Is India facing a post-pandemic jobs crisis? | Asia | An in-depth look at news from across the continent | DW

Pramod Lal is a 23-year-old business graduate from northern India who thought he had the qualifications to compete in the job market. However, Lal’s attempts to start a career haven’t succeeded yet.

“Education is no guarantee for a job and I only got rejection letters in the last year,” Lal told DW.

Meanwhile, an increasing number of long-employed people are now being made redundant.

Lata Jain, a receptionist in the central state of Madhya Pradesh, was made redundant during the coronavirus pandemic in 2020. She has yet to find gainful employment despite years of work experience.

“I was ready to take a pay cut and work more hours to get back to a white collar job. But it’s proving difficult. I don’t know how long my bad luck will last,” Jain told DW.

India’s long economic COVID

According to the Center for Monitoring Indian Economy (CMIE), a think tank specializing in collecting economic data, more and more people are not even looking for work anymore.

People line up at a job fair in New Delhi

In December 2021, the CMIE estimates that one in five university graduates is unemployed.

In April, India’s overall unemployment rate rose to 7.83% from 7.60% in March.

The northern state of Haryana is the most affected, with 34.5% unemployment.

Since 2020, the coronavirus pandemic has hit the Indian labor market hard, and the effects are still visible in the economy, especially in the informal sector.

While the restrictions and lockdowns that led to huge job losses two years ago have largely been lifted, workers appear hesitant to re-enter the labor market.

But in fact, the data shows that people were leaving the workforce even before the pandemic. The CMIE said that between 2017 and 2022, the overall labor force participation rate fell from 46% to 40%.

“These are disappointed people. As these disappointed people stop looking for a job, they are classified as ‘out of the labor force’ and are not counted in the unemployment rate. But their exit causes the unemployment rate to drop” , Mahesh Vyas, the chief executive of CMIE, told DW.

This is why the CMIE does not consider the overall unemployment rate to be a reliable measure of labor market tightness.

“The problem of unemployment has gotten much worse since that time. Many feel angry about the time they have invested in education and finding jobs,” Vyas added.

Indian workers are turning to the informal sector

Employment problems are compounded for those working in India’s informal sector, such as those seeking employment in construction or agriculture without guaranteed work or guaranteed wages.

Gig workers also complain of a lack of job security, benefits and wages that often do not meet minimum wage requirements.

Various chambers of commerce estimate that India had 15 million gig workers before the pandemic hit.

Start-ups, including some of the famous unicorns like Ola, Uber, Zomato and Swiggy, have become a major driver of India’s gig economy. They hire contract freelancers in skilled and unskilled jobs to cut costs.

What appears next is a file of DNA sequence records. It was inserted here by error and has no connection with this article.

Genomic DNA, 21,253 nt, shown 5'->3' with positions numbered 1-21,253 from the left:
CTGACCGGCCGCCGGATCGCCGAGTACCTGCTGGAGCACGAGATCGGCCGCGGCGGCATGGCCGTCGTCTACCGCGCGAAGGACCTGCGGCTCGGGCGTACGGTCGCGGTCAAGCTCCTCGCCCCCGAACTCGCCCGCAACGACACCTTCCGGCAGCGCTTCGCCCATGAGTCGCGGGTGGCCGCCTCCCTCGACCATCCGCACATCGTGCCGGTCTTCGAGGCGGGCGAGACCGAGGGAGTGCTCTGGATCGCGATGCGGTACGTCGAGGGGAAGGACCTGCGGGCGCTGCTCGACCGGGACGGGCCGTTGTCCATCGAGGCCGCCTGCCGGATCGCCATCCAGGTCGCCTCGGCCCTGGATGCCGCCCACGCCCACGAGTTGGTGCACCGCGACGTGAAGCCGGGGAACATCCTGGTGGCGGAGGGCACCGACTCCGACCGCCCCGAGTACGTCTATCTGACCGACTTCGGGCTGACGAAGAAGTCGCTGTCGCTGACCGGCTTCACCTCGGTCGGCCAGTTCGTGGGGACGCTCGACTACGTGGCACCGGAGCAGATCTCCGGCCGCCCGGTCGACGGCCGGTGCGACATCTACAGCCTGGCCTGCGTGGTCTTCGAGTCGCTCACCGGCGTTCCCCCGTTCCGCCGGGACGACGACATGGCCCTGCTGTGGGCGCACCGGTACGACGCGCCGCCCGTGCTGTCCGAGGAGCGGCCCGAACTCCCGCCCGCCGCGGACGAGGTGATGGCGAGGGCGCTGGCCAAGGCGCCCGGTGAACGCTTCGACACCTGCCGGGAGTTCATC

However, it is difficult to officially quantify the exact impact of these tech-driven odd jobs on overall unemployment.

“There is no hard data on the economic activity of the informal sector,” said Lekha Chakraborty, a professor at the National Institute of Public Finance and Policy.

“The potential of fin-tech, AI, machine learning, big data analytics, e-commerce is in demand and skills will be a big determinant to access these new normal labor markets” , Chakraborty told DW.

“Having said that, we have to recognize the fact that only less than 10% of the entire workforce in India is in the organized sector,” he added.

Government safety nets are insufficient

“The government’s role as an employer of last resort must be strengthened by providing fiscal space for job guarantee programs,” Chakraborty said.

Women working in piles of fabric

Less than 10% of the entire workforce in India is in the organized sector

Widespread disappointment with the lack of jobs was evident in January of this year.

A railway jobs recruitment campaign in India’s northern states of Bihar and Uttar Pradesh turned violent as groups protesting mass unemployment blocked roads and railway lines.

It was found that over 12 million people had applied for 35,000 office jobs at Indian Railways, India’s largest employer.

Although the government’s budget announced in February aims to create 6 million jobs over the next five years, it has also highlighted the tensions between job demand and the government’s policy response.

Economic analyst MK Venu said the actual unemployment rate should be calculated as a ratio of those actually looking for work.

“In China, about more than 60% of the working population [18 to 65 years] are in the labor market. In India, when Modi came to power, about 46% of the employable population of about 1 billion was in the labor market looking for a job,” he said.

“Obviously the economy is so sluggish that people have slipped out of the labor market. Dropping the unemployment rate by one percentage point doesn’t make a difference if people have slipped out of the labor market,” he said. Came.

Edited by: Wesley Rahn

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